Appellant was convicted of armed robbery and appeals from the entry of the judgment of conviction and sentence. He raises as his sole enumeration of error the trial court's failure to suppress his confession.
Athens-Clarke County police responded to a call reporting an armed robbery in progress at a grocery store. They spotted a vehicle in the parking lot which matched the description of the perpetrator's vehicle given by witnesses. After a high-speed chase, appellant was apprehended and taken back to the store for identification by several eyewitnesses. Appellant was then taken to the jail where he was read his Miranda rights, and he waived his rights in writing. During his interview with police detectives, he confessed to the armed robbery. Appellant verified the accuracy of the written transcription of the confession but refused to sign the confession based on the belief that an unsigned statement could not be used against him. Appellant moved the court to suppress the confession on the ground that he did not knowingly and voluntarily waive his Miranda rights before making it. Appellant argued that his refusal to sign the confession and his reason for not doing so demonstrated that he did not understand the written waiver because in spite of the waiver, he believed he retained the right against self-incrimination. Appellant also contended he was intoxicated and therefore unable to make a knowing, voluntary and intelligent waiver. The trial court denied the motion and admitted the confession at trial. In Aldridge v. State, 258 Ga. 75
, 76 (3) (365 SE2d 111
) (1988), a defendant sought to exclude statements made during custodial interrogation after Miranda warnings were given on the ground that the statements were not freely and voluntarily given because he did not sign a waiver of rights before talking to police. The court held that "[t]he refusal to sign a waiver of rights form before speaking to police does not render the statements involuntary and inadmissible. Once Miranda warnings are given and a person in custody gives a statement to police without invoking his right to remain silent and without requesting an attorney, he has in effect waived his rights. The refusal to sign a waiver form does not constitute an invocation of the right to remain silent or the right to counsel." Id. Likewise, in the instant case, the record indicates that appellant's confession was freely and voluntarily made after advice of Miranda rights and the signing of a written waiver, and appellant's refusal to sign the confession did not prohibit its use at trial. Contrary to appellant's belief, the police were not required to obtain another waiver of rights after the confession. Thus, the trial court did not err in finding that appellant's confession was freely and voluntarily given despite his refusal to sign the statement.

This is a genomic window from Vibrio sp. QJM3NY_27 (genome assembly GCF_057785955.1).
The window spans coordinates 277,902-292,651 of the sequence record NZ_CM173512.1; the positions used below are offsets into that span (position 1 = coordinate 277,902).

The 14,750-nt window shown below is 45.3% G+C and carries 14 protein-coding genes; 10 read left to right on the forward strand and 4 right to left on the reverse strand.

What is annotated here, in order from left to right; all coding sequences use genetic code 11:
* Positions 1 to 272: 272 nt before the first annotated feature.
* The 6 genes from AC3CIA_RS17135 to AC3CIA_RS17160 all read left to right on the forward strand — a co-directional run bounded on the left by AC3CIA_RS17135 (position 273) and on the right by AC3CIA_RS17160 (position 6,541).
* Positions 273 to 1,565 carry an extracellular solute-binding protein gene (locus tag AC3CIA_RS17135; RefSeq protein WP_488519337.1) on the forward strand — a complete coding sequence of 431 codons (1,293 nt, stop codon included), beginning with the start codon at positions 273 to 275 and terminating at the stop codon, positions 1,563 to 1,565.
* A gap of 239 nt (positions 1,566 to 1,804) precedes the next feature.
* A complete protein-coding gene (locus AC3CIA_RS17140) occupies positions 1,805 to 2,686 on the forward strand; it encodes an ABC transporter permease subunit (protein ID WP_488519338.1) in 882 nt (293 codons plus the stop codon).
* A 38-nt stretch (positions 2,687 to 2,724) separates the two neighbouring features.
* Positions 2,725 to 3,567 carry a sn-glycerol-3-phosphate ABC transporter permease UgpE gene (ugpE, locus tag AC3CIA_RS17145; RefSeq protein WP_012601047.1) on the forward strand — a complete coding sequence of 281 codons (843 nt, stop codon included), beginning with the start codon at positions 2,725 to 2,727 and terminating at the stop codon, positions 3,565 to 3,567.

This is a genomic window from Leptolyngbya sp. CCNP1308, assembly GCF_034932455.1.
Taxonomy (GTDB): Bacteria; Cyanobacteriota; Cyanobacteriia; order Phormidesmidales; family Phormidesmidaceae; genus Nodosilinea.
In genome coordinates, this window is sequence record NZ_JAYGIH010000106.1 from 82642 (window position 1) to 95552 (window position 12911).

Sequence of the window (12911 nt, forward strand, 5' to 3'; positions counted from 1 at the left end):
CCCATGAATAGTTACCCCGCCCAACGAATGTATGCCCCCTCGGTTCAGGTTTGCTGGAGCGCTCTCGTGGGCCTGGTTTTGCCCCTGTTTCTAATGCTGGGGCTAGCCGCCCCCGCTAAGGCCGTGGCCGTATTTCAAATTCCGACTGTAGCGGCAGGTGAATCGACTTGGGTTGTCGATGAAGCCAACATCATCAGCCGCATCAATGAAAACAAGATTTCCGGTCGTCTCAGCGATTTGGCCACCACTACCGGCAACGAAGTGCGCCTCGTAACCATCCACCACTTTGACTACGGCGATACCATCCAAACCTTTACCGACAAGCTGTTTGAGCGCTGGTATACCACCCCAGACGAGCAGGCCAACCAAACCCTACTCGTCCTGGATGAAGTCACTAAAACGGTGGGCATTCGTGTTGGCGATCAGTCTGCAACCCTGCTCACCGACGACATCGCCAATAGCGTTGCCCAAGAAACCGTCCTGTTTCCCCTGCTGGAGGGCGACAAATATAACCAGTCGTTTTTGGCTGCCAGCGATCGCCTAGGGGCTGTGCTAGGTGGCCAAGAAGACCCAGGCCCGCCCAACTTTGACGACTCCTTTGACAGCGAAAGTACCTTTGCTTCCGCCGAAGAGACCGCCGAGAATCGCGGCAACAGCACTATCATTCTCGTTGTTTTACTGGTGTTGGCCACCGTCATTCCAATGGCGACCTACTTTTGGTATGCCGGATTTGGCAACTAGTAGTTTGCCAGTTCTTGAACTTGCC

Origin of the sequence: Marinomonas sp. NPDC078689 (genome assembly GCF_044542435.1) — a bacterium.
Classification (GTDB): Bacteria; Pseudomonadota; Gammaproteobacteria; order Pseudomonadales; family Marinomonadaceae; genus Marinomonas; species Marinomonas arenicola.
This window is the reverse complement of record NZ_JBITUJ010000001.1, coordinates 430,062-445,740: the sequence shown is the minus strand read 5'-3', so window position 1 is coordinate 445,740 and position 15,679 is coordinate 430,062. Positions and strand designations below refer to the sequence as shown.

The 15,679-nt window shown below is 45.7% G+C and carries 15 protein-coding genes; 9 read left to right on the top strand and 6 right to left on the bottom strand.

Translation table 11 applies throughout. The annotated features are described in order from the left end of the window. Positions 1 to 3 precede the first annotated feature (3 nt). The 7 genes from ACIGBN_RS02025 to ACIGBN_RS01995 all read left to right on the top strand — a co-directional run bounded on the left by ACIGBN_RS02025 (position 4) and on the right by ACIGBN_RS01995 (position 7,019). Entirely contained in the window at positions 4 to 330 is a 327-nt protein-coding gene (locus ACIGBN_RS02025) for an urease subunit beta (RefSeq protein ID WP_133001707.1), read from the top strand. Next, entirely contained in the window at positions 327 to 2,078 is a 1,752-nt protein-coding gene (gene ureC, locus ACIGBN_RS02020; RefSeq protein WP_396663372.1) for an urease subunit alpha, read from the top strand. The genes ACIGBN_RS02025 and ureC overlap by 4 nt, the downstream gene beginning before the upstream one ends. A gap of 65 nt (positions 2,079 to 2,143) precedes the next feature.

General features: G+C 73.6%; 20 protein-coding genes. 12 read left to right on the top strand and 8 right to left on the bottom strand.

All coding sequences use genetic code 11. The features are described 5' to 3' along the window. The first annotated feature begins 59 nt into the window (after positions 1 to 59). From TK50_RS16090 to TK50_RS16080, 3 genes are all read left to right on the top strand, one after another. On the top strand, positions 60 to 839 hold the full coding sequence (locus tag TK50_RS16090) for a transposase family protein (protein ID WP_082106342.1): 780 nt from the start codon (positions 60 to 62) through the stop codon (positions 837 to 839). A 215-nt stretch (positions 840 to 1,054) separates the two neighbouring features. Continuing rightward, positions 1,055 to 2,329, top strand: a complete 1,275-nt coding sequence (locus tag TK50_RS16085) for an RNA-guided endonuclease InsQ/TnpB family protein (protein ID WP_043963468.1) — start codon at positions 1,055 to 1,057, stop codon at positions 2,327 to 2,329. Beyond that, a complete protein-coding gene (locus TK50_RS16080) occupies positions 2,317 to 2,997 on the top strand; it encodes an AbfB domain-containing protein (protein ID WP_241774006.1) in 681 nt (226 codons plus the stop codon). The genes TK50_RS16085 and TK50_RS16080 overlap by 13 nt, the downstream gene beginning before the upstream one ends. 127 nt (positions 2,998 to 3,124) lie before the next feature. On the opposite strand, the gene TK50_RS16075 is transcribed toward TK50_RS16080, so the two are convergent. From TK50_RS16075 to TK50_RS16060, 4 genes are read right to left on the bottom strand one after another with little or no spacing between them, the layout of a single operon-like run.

During the Jackson-Denno hearing, in addition to hearing from the police officers who testified as to the voluntariness of appellant's confession, appellant testified that he was intoxicated during the interrogation; that he did not read the printed form which contained the Miranda warnings or the waiver; and that he did not recall the police reading the rights to him. Despite this testimony, in its denial of the motion to suppress, the trial court resolved the conflict in the evidence in favor of the State's witnesses and found "from a preponderance of the evidence that the Defendant was advised of his Miranda rights, that he understood them, and he voluntarily waived them; that he thereafter gave his statement freely and voluntarily without any hope of benefit and without the remotest fear of injury." " 'A trial court's findings as to factual determinations and credibility relating to the admissibility of a confession will be upheld on appeal unless they are found to be clearly erroneous. (Cit.)' [Cit.] Since the evidence supports the finding of the trial judge in the instant case, [appellant's] statement was properly admitted." Price v. State, 201 Ga. App. 435
, 436 (1) (411 SE2d 343
Harry N. Gordon, District Attorney, Jimmie E. Baggett, Jr., Assistant District Attorney, for appellee.